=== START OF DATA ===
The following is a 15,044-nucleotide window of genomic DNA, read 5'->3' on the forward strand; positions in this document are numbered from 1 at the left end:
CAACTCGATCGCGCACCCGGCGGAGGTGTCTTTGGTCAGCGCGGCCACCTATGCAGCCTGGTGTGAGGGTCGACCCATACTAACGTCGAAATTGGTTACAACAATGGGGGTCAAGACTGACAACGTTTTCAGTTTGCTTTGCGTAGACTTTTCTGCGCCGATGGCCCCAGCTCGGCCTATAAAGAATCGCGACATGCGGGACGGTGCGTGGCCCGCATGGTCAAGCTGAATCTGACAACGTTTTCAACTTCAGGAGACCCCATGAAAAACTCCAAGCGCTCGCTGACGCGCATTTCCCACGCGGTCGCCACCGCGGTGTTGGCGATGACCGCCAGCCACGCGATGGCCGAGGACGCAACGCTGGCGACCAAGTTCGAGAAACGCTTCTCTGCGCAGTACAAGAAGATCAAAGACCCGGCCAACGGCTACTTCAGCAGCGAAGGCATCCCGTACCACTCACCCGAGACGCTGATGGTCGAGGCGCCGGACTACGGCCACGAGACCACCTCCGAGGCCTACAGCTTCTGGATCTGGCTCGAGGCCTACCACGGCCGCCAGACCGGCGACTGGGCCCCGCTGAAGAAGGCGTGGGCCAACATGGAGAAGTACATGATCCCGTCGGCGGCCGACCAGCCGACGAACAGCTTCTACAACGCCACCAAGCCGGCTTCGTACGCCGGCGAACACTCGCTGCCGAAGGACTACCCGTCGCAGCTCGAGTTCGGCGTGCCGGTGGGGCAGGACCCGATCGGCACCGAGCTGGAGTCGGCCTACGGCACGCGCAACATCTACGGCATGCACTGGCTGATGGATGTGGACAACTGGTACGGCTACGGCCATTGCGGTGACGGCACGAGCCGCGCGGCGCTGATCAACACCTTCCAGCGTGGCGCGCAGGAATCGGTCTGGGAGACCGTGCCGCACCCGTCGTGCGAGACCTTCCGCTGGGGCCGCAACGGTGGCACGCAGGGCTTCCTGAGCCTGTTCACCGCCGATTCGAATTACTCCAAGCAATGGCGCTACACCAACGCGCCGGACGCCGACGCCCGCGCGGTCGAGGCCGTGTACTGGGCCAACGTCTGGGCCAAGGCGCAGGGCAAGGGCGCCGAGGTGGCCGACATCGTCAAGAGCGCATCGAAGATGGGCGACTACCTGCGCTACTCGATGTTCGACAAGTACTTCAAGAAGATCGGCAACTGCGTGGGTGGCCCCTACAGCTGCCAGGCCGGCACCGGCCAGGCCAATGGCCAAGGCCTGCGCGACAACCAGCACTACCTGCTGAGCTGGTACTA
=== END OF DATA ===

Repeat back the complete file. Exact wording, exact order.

The following is a 15,044-nucleotide window of genomic DNA, read 5'->3' on the forward strand; positions in this document are numbered from 1 at the left end:
CAACTCGATCGCGCACCCGGCGGAGGTGTCTTTGGTCAGCGCGGCCACCTATGCAGCCTGGTGTGAGGGTCGACCCATACTAACGTCGAAATTGGTTACAACAATGGGGGTCAAGACTGACAACGTTTTCAGTTTGCTTTGCGTAGACTTTTCTGCGCCGATGGCCCCAGCTCGGCCTATAAAGAATCGCGACATGCGGGACGGTGCGTGGCCCGCATGGTCAAGCTGAATCTGACAACGTTTTCAACTTCAGGAGACCCCATGAAAAACTCCAAGCGCTCGCTGACGCGCATTTCCCACGCGGTCGCCACCGCGGTGTTGGCGATGACCGCCAGCCACGCGATGGCCGAGGACGCAACGCTGGCGACCAAGTTCGAGAAACGCTTCTCTGCGCAGTACAAGAAGATCAAAGACCCGGCCAACGGCTACTTCAGCAGCGAAGGCATCCCGTACCACTCACCCGAGACGCTGATGGTCGAGGCGCCGGACTACGGCCACGAGACCACCTCCGAGGCCTACAGCTTCTGGATCTGGCTCGAGGCCTACCACGGCCGCCAGACCGGCGACTGGGCCCCGCTGAAGAAGGCGTGGGCCAACATGGAGAAGTACATGATCCCGTCGGCGGCCGACCAGCCGACGAACAGCTTCTACAACGCCACCAAGCCGGCTTCGTACGCCGGCGAACACTCGCTGCCGAAGGACTACCCGTCGCAGCTCGAGTTCGGCGTGCCGGTGGGGCAGGACCCGATCGGCACCGAGCTGGAGTCGGCCTACGGCACGCGCAACATCTACGGCATGCACTGGCTGATGGATGTGGACAACTGGTACGGCTACGGCCATTGCGGTGACGGCACGAGCCGCGCGGCGCTGATCAACACCTTCCAGCGTGGCGCGCAGGAATCGGTCTGGGAGACCGTGCCGCACCCGTCGTGCGAGACCTTCCGCTGGGGCCGCAACGGTGGCACGCAGGGCTTCCTGAGCCTGTTCACCGCCGATTCGAATTACTCCAAGCAATGGCGCTACACCAACGCGCCGGACGCCGACGCCCGCGCGGTCGAGGCCGTGTACTGGGCCAACGTCTGGGCCAAGGCGCAGGGCAAGGGCGCCGAGGTGGCCGACATCGTCAAGAGCGCATCGAAGATGGGCGACTACCTGCGCTACTCGATGTTCGACAAGTACTTCAAGAAGATCGGCAACTGCGTGGGTGGCCCCTACAGCTGCCAGGCCGGCACCGGCCAGGCCAATGGCCAAGGCCTGCGCGACAACCAGCACTACCTGCTGAGCTGGTACTA